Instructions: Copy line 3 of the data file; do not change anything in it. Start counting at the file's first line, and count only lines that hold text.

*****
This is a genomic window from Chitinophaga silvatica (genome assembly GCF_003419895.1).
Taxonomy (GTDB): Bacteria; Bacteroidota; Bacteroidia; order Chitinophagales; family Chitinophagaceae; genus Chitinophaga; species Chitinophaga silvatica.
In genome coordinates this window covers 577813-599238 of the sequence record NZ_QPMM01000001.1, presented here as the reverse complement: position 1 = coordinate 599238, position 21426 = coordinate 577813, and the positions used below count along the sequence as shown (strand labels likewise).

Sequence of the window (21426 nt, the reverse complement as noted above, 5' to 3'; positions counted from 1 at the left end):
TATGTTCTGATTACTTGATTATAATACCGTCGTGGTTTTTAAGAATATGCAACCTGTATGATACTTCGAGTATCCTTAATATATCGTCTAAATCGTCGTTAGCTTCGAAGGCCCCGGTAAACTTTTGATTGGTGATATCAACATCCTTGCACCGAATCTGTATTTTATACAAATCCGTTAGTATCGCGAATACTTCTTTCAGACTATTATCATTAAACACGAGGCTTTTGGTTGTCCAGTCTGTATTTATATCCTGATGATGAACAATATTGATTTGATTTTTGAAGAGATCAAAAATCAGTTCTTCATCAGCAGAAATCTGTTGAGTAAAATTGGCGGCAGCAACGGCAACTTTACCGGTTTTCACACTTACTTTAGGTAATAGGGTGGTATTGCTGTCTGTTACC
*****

In genome coordinates this window covers 577813-599238 of the sequence record NZ_QPMM01000001.1, presented here as the reverse complement: position 1 = coordinate 599238, position 21426 = coordinate 577813, and the positions used below count along the sequence as shown (strand labels likewise).